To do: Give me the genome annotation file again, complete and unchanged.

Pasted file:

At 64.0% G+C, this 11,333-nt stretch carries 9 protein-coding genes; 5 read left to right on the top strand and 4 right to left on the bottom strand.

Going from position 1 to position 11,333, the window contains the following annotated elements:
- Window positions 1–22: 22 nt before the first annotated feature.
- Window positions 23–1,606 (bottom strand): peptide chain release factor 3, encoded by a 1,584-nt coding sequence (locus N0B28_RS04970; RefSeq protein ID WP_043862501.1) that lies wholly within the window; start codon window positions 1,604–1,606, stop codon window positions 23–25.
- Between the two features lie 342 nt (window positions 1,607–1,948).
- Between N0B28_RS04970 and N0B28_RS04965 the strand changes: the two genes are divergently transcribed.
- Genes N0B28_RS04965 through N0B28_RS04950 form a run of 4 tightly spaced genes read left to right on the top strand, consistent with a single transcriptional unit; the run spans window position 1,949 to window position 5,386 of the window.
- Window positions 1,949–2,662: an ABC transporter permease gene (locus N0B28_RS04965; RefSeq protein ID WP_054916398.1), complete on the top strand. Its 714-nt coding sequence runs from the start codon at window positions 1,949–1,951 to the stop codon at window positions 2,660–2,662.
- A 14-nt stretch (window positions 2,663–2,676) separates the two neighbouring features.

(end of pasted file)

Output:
At 64.0% G+C, this 11,333-nt stretch carries 9 protein-coding genes; 5 read left to right on the top strand and 4 right to left on the bottom strand.

Going from position 1 to position 11,333, the window contains the following annotated elements:
- Window positions 1–22: 22 nt before the first annotated feature.
- Window positions 23–1,606 (bottom strand): peptide chain release factor 3, encoded by a 1,584-nt coding sequence (locus N0B28_RS04970; RefSeq protein ID WP_043862501.1) that lies wholly within the window; start codon window positions 1,604–1,606, stop codon window positions 23–25.
- Between the two features lie 342 nt (window positions 1,607–1,948).
- Between N0B28_RS04970 and N0B28_RS04965 the strand changes: the two genes are divergently transcribed.
- Genes N0B28_RS04965 through N0B28_RS04950 form a run of 4 tightly spaced genes read left to right on the top strand, consistent with a single transcriptional unit; the run spans window position 1,949 to window position 5,386 of the window.
- Window positions 1,949–2,662: an ABC transporter permease gene (locus N0B28_RS04965; RefSeq protein ID WP_054916398.1), complete on the top strand. Its 714-nt coding sequence runs from the start codon at window positions 1,949–1,951 to the stop codon at window positions 2,660–2,662.
- A 14-nt stretch (window positions 2,663–2,676) separates the two neighbouring features.